In Sandler, we advocate the use of the SEARCH model, alongside other techniques and benchmarks to ensure that our interview is objective.


Skills - what specific skills must the successful candidate possess?
Experience -what specific activities, types of clients, areas of responsibility, work history, and background factors are relevant to the job under consideration?
Experience -have they performed this type of work before? How have they demonstrated the kinds of responsibilities, and applied the specialised knowledge required by the position?
Attitude - how does the candidate approach work, colleagues, and life? What guiding principles should the successful candidate possess?
Results - what success has the candidate had in the past? What results have they produced in similar situations? Has this person out-performed others in a similar situation? Can they link their results to specific behaviours?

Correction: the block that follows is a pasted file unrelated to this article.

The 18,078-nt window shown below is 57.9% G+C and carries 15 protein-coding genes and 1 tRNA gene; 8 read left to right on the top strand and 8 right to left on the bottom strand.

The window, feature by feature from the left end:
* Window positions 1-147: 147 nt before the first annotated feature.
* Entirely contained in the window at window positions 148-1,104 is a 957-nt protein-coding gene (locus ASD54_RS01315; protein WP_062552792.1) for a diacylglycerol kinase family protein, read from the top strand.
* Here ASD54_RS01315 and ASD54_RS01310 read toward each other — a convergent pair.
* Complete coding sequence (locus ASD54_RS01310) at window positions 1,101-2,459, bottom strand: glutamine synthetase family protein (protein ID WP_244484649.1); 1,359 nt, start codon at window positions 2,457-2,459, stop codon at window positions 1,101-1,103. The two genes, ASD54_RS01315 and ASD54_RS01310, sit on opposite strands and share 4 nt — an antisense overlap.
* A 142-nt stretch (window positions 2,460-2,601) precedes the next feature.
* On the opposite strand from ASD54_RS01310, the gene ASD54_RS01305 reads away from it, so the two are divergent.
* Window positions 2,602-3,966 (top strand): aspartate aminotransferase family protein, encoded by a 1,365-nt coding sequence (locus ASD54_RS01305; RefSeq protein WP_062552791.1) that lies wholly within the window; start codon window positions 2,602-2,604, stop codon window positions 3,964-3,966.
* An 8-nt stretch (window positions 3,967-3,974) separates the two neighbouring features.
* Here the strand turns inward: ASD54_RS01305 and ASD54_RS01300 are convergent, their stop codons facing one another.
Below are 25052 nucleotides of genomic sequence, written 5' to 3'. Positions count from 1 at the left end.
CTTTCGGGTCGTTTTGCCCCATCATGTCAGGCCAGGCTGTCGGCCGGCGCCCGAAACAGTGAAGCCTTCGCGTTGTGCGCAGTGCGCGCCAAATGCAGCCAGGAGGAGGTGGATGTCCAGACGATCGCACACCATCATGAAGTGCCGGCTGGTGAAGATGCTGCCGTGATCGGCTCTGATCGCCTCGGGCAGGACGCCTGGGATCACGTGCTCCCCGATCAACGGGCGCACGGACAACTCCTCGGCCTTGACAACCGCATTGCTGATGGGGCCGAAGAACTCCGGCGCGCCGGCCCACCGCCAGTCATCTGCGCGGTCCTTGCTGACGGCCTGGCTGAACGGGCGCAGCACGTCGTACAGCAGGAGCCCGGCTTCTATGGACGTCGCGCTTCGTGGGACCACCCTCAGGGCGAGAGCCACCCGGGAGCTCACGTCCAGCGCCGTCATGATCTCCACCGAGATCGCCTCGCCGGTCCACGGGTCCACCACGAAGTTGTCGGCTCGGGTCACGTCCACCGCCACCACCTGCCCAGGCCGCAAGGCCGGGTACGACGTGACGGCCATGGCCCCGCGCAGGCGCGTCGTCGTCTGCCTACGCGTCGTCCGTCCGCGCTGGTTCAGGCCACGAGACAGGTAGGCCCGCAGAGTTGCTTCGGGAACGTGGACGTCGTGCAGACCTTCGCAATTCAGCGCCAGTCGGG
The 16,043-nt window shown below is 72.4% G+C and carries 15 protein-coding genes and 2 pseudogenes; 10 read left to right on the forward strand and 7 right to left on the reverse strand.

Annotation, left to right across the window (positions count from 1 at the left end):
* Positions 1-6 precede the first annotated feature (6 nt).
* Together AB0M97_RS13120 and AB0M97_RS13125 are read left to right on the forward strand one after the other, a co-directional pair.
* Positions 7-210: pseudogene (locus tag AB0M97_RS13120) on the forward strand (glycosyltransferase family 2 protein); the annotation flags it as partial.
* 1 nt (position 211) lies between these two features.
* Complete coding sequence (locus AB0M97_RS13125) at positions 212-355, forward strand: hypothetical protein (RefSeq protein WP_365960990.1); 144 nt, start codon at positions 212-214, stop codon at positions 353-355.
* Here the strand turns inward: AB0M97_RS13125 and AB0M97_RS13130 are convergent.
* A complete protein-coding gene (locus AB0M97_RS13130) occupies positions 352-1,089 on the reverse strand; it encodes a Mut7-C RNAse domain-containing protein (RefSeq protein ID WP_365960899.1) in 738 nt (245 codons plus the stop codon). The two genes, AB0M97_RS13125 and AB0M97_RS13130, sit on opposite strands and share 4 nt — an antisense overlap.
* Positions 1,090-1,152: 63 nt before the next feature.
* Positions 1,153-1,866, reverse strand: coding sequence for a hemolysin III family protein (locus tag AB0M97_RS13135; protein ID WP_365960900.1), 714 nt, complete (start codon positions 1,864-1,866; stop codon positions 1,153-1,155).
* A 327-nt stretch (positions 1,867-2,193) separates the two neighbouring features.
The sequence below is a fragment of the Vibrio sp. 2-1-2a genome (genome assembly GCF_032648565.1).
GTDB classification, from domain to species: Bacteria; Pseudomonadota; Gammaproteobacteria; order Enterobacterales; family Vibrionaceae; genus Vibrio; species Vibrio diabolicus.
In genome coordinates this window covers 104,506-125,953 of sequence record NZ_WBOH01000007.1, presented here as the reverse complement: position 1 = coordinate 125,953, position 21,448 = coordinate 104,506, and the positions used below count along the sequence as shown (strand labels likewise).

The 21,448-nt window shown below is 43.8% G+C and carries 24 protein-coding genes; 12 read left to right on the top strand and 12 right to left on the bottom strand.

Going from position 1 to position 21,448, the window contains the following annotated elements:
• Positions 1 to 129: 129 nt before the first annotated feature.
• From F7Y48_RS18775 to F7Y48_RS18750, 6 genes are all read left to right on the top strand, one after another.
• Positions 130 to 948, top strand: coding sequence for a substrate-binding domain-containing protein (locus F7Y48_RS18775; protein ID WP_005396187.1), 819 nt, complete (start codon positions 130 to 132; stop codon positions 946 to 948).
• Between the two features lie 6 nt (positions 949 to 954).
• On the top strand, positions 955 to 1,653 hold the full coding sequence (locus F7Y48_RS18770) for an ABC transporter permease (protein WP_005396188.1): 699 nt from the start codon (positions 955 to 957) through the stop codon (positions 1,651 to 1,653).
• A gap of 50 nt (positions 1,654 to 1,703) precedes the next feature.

Cognitive Skills - what is the candidate’s ability to learn the information and processes necessary to do the job well? What is the candidate’s ability to think and to learn relative to the demands of the job?
Habits - what specific behaviours and approaches to accomplishing life tasks and getting work done are necessary for the successful candidate for this position?

Focussing on a structured and objective approach to candidate selection, supported with sales targeted benchmarking and questioning that evaluates for behaviours, cognitive skills and an attitude that fits both the role and your company culture.


Shep Hyken - Forbes - 57% of sales people missed their quota last year,